Looking at the new crop of protest poets, EPR, who is deeply influenced by Bengal's local ethos, especially that of Kolkata where he grew up and spent formative parts of his life, feels that India is at the precipice of a music breakthrough which will be driven forth by hip-hop.
"Indians were served the wrong kind of commercial hip-hop when it came up in places like Punjab, it was more club and R&B, less hip-hop," he explains. He adds that it was only recently and thanks to shows like MTV Hustle and films like Gully Boy that a version of hip-hop closer to its original, fiery form was becoming mainstream.
"The idea of hip-hop is rooted in dissent and unity. It is through hip-hop and in fact any art that many in the country who feel disillusioned and helpless can find a way to contribute," EPR says.
All the musician's previous songs have each focused on a particular aspect of social disparity. His song "Akla Cholo Re" was about farmer suicides while another, 'Yeh Bata', was based on the severe problem of human trafficking in Bengal. EPR has also written songs about the Syrian refugee crisis as well as songs like "Ab Ki Baar Kaun" that were meant to educate the youth by showing them a hardened critique of India's electoral politics.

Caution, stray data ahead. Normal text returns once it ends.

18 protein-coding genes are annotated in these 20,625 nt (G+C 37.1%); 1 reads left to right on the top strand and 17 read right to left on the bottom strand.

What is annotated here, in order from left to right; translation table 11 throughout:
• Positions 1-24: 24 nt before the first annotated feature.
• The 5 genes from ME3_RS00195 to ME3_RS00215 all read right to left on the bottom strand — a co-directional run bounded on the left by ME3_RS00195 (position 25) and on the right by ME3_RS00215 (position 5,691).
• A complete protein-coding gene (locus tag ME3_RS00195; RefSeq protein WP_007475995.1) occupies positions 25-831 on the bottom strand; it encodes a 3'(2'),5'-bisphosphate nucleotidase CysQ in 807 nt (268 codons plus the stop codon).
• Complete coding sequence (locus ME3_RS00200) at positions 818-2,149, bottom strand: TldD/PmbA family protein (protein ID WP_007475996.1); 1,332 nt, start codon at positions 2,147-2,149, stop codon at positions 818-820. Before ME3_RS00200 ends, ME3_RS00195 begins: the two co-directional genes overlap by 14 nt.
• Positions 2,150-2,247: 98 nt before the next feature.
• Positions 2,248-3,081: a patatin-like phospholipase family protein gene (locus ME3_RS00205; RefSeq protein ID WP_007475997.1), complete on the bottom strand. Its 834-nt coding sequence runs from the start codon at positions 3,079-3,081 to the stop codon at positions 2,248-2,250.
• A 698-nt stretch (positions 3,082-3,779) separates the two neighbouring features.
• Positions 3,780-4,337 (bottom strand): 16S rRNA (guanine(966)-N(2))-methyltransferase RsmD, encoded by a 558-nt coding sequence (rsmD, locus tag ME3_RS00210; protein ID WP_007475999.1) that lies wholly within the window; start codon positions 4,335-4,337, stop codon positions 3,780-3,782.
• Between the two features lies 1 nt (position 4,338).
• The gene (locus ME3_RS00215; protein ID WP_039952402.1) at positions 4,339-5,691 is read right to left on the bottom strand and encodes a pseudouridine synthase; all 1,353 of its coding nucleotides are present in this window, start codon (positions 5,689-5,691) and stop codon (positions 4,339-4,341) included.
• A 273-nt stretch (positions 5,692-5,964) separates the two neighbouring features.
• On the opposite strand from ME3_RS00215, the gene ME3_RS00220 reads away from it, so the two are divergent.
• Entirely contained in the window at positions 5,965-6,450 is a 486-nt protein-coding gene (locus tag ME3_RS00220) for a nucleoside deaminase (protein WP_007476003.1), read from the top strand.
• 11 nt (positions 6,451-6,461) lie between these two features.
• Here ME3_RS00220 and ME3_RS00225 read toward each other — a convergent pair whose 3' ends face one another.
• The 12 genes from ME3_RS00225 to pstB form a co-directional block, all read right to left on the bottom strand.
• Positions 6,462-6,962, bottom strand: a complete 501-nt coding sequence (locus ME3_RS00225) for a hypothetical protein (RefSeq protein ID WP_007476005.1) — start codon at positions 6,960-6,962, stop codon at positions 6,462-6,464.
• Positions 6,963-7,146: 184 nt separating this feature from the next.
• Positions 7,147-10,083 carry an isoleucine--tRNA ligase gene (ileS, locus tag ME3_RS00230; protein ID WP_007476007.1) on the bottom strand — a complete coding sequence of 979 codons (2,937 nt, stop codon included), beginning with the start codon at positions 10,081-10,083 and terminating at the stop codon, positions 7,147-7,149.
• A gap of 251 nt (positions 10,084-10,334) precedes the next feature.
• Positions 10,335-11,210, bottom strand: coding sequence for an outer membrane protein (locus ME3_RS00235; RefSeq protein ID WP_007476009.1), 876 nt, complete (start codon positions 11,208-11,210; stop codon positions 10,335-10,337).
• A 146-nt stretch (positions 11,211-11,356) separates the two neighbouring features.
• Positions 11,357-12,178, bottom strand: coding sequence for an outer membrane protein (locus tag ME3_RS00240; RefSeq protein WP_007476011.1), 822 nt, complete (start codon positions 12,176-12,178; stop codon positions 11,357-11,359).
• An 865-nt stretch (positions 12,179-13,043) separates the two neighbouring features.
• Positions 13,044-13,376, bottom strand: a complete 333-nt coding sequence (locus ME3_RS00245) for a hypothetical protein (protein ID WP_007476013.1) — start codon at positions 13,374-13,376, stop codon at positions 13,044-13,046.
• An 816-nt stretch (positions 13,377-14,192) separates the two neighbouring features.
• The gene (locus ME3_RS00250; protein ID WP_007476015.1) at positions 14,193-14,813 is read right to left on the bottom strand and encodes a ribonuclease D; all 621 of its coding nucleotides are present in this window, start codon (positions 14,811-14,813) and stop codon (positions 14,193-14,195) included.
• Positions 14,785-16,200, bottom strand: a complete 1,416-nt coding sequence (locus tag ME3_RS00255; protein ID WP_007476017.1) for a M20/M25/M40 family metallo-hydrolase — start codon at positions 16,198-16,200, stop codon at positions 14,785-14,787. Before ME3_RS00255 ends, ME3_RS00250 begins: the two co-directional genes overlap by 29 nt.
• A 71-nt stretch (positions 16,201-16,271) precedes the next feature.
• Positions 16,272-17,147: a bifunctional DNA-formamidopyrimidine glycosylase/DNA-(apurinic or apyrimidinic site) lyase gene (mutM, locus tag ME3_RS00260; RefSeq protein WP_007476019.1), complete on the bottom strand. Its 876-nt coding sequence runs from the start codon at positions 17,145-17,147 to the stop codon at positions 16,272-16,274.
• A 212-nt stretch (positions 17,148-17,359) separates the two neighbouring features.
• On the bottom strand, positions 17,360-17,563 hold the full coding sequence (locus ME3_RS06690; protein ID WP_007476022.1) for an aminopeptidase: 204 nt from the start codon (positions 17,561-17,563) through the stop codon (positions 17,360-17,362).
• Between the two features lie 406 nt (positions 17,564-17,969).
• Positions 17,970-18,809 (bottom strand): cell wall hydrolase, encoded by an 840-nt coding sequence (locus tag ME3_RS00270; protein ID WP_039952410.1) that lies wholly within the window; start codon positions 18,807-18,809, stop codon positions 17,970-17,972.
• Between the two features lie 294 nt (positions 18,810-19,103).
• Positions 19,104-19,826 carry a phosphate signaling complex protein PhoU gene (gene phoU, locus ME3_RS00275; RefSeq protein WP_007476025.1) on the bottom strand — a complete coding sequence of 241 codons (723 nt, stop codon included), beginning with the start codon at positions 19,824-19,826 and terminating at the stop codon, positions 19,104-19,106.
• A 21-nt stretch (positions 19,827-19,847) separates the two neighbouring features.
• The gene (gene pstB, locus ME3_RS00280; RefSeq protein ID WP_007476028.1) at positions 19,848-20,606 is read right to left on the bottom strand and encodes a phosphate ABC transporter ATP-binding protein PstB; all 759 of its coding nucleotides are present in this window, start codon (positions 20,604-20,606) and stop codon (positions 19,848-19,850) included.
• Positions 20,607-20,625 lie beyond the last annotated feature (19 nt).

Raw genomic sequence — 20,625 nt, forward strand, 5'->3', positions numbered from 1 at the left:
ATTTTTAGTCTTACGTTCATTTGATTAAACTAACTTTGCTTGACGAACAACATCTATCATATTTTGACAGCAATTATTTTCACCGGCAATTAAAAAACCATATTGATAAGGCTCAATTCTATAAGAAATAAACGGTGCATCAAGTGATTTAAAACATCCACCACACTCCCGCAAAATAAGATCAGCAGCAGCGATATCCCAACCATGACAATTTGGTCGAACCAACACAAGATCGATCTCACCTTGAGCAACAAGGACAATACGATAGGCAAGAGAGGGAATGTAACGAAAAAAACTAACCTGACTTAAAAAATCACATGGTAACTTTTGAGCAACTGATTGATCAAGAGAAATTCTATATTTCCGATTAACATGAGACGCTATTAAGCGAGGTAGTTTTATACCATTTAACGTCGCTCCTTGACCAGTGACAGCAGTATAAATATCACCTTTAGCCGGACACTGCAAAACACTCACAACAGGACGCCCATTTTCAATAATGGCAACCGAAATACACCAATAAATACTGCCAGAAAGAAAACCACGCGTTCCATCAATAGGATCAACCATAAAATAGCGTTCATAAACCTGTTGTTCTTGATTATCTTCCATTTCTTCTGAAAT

**("Jamia 2019, my assignment was incomplete,
submitted it yesterday.
So I walked to the library
to finish work and leave quickly for home"
"...But as soon as I started writing, I heard noise outside
Many students ran inside in panic and locked the door."
"A two minutes the police angrily broke the door,
We were relived, thought cops will save us,
But in front of me they broke my friend's skull with lathi).